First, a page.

- The growth shrunk to Sh1.322 trillion in 2020 from Sh1.398 trillion.
- Offshore investments also recorded a jump from Sh5.92 billion to Sh11.38 billion
Retirement Benefits Authority chief executive officer Nzomo Mutuku has attributed the slow growth in the retirement benefits assets during the second half of 2020 to Covid-19.
According to RBA, the growth dropped by 5.77 per cent from Sh1.322 trillion to Sh1.398 trillion.
Addressing delegates during a two day retirement conference, themed “Setting a strategy for retirement benefits provision in a post-Covid-19 world” , Nzomo said fund managers and approved issuers held majority of the assets amounting to Sh1.286 trillion.
Schemes continued to invest heavily in government securities with the asset class accounting for 44 per cent of the total assets under management.
This was followed by immovable property which accounted for 17 per cent, investments in guaranteed funds 16% and investments in quoted equities 15 per cent.
“Investment in quoted equities increased by 16 per cent compared to June 2020 owing to the rebound of the stock market after the effects of Covid-19 pandemic,''Nzomo said.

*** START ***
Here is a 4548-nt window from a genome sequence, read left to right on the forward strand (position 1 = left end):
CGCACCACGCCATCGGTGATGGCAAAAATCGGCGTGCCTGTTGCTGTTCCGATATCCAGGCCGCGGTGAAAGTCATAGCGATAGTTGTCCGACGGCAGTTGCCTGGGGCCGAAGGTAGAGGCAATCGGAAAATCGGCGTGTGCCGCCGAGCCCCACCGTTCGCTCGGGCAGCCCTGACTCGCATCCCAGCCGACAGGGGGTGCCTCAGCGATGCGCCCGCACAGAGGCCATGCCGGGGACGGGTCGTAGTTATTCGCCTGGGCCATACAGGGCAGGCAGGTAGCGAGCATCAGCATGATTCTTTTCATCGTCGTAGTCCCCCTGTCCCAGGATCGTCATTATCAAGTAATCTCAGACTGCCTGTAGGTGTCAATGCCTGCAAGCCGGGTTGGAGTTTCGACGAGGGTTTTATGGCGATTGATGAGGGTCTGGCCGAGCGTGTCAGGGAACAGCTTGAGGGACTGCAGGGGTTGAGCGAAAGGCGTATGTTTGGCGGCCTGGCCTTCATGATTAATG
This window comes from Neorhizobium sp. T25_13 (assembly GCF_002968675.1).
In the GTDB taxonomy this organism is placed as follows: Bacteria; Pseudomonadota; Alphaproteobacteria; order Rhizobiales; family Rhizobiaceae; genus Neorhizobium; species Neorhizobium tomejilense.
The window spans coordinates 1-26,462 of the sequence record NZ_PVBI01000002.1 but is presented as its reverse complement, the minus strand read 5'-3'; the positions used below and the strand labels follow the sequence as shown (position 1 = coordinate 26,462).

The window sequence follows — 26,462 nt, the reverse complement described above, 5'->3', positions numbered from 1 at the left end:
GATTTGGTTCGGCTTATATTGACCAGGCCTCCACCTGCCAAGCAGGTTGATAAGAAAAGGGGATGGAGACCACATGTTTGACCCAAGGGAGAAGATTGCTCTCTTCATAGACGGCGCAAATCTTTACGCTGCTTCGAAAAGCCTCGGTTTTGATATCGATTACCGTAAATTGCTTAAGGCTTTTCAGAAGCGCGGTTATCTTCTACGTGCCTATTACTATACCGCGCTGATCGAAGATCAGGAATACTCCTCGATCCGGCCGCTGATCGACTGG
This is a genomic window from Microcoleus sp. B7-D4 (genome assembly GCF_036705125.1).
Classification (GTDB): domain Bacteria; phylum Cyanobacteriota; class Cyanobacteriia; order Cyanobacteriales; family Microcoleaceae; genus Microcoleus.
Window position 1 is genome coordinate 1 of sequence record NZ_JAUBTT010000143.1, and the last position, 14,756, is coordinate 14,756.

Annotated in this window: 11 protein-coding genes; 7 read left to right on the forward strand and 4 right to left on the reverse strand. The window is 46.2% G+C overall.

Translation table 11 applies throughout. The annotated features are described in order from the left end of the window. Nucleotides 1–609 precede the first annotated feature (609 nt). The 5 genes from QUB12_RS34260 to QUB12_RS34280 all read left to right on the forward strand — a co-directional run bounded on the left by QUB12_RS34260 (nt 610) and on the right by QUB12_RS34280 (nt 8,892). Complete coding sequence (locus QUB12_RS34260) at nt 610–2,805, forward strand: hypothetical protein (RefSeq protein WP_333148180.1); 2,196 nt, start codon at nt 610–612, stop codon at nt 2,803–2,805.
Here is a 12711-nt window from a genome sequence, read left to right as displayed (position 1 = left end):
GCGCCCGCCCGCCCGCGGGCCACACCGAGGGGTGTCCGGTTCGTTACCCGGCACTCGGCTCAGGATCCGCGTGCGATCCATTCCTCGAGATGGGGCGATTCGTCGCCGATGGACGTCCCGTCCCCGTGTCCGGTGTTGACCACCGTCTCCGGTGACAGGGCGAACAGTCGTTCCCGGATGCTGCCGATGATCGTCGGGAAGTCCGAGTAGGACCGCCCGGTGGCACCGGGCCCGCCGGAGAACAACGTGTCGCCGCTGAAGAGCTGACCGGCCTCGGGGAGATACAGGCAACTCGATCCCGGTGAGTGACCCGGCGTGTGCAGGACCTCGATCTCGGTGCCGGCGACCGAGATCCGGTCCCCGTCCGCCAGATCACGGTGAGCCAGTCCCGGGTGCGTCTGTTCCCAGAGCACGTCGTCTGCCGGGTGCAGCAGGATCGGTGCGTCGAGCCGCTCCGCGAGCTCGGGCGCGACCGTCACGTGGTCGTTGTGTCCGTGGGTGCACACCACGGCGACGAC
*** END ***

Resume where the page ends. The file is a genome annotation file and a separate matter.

Offshore investments also recorded a jump from Sh5.92 billion to Sh11.38 billion, 92 per ent compared to June 2020.
The regulator attributed this to the depreciation of Kenya shilling against the dollar and schemes pursuing diversification due to the stock market volatility.
He said through market conduct regulation, promotion of consumer confidence by focusing on the way firms treat consumers, availability of information and dispute resolution.
Director of Pensions at the National Treasury Michael Kagika said under the social security reforms the independence of the constitution is concerned with defining policies and protecting individual and fundamental rights of Kenyans.
He said there is a need to fill the long term savings coverage gap for the informal sector as 20 per cent of the labour force is almost exclusively in the formal sector.
''More than 15 million workers in the informal sector who contribute 34 per cent to GDP are excluded”, he said.
He added that the current pension saving infrastructure does not cater for the unique needs of the marginalized sector as it was designed for the formal sector.
Kingsland Court Group Executive Director Roger Urion challenged policy makers to move with speed in reviewing taxation policy for retirement savings.
He said continued delay in adopting a forward thinking national retirement benefits policy and constant assault on the fundamental principle of saving for retirement are some of the key low moments the industry is facing.
“As a sector we must institute measures to ensure that if another crisis were to occur, we can face it with structured resources, capabilities, services and products that are stronger, more resilient, more flexible,” Urion said.